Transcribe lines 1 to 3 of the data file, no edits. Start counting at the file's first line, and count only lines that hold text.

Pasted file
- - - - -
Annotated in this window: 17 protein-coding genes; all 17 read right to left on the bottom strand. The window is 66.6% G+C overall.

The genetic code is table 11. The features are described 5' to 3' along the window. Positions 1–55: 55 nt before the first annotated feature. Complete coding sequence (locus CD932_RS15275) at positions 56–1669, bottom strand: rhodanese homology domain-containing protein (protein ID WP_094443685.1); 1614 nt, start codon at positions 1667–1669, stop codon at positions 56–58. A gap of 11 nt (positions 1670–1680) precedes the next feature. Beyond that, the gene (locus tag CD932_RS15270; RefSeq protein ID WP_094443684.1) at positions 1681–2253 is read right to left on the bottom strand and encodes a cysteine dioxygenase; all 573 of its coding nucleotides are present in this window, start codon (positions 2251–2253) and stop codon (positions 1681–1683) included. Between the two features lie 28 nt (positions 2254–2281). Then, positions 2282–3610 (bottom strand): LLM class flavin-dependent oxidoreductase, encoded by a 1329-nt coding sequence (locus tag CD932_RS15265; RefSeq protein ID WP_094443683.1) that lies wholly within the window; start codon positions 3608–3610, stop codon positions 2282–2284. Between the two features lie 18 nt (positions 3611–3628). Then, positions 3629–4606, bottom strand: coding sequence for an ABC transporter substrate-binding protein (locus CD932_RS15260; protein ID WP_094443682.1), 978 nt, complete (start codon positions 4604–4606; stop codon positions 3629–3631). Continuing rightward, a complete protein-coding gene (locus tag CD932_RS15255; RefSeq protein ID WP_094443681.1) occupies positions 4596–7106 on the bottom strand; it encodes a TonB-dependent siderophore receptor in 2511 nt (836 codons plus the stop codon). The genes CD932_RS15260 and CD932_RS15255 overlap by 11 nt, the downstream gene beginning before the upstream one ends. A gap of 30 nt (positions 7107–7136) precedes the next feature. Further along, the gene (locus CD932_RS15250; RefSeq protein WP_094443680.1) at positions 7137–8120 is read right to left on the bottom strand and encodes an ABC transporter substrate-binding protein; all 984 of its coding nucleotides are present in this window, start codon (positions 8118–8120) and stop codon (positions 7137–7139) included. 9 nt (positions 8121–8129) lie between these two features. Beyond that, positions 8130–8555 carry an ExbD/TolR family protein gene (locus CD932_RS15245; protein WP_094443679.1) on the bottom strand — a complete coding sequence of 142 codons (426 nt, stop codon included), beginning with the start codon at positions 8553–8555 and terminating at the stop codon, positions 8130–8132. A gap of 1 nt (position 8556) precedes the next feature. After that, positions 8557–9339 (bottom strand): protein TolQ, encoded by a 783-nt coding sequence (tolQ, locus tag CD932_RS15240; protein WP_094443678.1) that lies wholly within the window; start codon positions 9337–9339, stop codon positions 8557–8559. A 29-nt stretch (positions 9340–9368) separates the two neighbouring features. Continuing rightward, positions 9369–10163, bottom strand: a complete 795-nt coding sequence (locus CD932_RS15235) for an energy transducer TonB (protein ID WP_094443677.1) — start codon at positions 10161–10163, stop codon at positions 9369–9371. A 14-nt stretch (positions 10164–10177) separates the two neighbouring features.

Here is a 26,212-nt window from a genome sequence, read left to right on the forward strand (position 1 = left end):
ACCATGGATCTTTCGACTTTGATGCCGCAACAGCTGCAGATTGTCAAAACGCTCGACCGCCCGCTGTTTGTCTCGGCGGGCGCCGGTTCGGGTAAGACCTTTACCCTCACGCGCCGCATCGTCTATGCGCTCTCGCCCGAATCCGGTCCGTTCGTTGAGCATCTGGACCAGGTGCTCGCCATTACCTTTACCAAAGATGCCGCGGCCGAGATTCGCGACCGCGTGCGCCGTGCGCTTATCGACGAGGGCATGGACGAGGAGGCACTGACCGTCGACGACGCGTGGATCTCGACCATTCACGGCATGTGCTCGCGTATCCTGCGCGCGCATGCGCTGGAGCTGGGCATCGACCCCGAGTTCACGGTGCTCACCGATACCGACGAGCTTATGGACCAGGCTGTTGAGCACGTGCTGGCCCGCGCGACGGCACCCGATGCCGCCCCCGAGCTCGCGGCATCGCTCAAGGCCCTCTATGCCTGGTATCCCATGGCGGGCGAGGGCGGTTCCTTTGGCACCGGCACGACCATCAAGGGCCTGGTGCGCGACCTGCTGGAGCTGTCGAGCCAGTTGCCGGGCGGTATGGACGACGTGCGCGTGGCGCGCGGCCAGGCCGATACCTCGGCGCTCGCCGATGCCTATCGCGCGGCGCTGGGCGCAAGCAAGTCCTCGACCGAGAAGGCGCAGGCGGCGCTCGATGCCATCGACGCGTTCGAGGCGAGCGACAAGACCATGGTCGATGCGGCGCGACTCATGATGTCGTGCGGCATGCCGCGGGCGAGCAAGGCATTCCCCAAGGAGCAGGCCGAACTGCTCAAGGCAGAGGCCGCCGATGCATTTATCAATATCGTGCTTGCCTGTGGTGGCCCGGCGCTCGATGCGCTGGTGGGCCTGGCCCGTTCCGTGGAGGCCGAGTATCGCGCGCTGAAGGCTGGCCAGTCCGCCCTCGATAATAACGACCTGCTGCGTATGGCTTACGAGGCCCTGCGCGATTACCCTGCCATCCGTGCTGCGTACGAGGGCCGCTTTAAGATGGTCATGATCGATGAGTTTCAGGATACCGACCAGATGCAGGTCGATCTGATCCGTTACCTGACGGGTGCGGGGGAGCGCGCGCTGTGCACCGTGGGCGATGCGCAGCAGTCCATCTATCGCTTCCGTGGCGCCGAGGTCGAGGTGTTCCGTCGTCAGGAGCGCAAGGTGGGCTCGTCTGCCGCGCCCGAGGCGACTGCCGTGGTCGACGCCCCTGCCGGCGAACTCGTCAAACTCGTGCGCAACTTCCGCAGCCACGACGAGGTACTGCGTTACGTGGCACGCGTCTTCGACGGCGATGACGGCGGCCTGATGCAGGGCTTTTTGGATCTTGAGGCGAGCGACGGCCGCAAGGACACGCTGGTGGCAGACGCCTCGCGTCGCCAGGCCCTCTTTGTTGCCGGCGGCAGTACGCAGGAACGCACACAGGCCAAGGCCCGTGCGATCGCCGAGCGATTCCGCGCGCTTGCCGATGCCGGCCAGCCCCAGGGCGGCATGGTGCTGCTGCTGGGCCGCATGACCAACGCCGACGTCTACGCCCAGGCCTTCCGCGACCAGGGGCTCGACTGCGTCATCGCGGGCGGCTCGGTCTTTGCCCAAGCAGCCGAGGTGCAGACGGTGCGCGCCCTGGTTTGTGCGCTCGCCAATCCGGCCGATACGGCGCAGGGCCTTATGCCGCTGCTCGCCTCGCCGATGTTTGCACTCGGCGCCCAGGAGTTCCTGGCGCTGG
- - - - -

Annotated in this window: 17 protein-coding genes; all 17 read right to left on the bottom strand. The window is 66.6% G+C overall.

The genetic code is table 11. The features are described 5' to 3' along the window. Positions 1–55: 55 nt before the first annotated feature. Complete coding sequence (locus CD932_RS15275) at positions 56–1669, bottom strand: rhodanese homology domain-containing protein (protein ID WP_094443685.1); 1614 nt, start codon at positions 1667–1669, stop codon at positions 56–58. A gap of 11 nt (positions 1670–1680) precedes the next feature. Beyond that, the gene (locus tag CD932_RS15270; RefSeq protein ID WP_094443684.1) at positions 1681–2253 is read right to left on the bottom strand and encodes a cysteine dioxygenase; all 573 of its coding nucleotides are present in this window, start codon (positions 2251–2253) and stop codon (positions 1681–1683) included. Between the two features lie 28 nt (positions 2254–2281). Then, positions 2282–3610 (bottom strand): LLM class flavin-dependent oxidoreductase, encoded by a 1329-nt coding sequence (locus tag CD932_RS15265; RefSeq protein ID WP_094443683.1) that lies wholly within the window; start codon positions 3608–3610, stop codon positions 2282–2284. Between the two features lie 18 nt (positions 3611–3628). Then, positions 3629–4606, bottom strand: coding sequence for an ABC transporter substrate-binding protein (locus CD932_RS15260; protein ID WP_094443682.1), 978 nt, complete (start codon positions 4604–4606; stop codon positions 3629–3631). Continuing rightward, a complete protein-coding gene (locus tag CD932_RS15255; RefSeq protein ID WP_094443681.1) occupies positions 4596–7106 on the bottom strand; it encodes a TonB-dependent siderophore receptor in 2511 nt (836 codons plus the stop codon). The genes CD932_RS15260 and CD932_RS15255 overlap by 11 nt, the downstream gene beginning before the upstream one ends. A gap of 30 nt (positions 7107–7136) precedes the next feature. Further along, the gene (locus CD932_RS15250; RefSeq protein WP_094443680.1) at positions 7137–8120 is read right to left on the bottom strand and encodes an ABC transporter substrate-binding protein; all 984 of its coding nucleotides are present in this window, start codon (positions 8118–8120) and stop codon (positions 7137–7139) included. 9 nt (positions 8121–8129) lie between these two features. Beyond that, positions 8130–8555 carry an ExbD/TolR family protein gene (locus CD932_RS15245; protein WP_094443679.1) on the bottom strand — a complete coding sequence of 142 codons (426 nt, stop codon included), beginning with the start codon at positions 8553–8555 and terminating at the stop codon, positions 8130–8132. A gap of 1 nt (position 8556) precedes the next feature. After that, positions 8557–9339 (bottom strand): protein TolQ, encoded by a 783-nt coding sequence (tolQ, locus tag CD932_RS15240; protein WP_094443678.1) that lies wholly within the window; start codon positions 9337–9339, stop codon positions 8557–8559. A 29-nt stretch (positions 9340–9368) separates the two neighbouring features. Continuing rightward, positions 9369–10163, bottom strand: a complete 795-nt coding sequence (locus CD932_RS15235) for an energy transducer TonB (protein ID WP_094443677.1) — start codon at positions 10161–10163, stop codon at positions 9369–9371. A 14-nt stretch (positions 10164–10177) separates the two neighbouring features.

Here is a 26,212-nt window from a genome sequence, read left to right on the forward strand (position 1 = left end):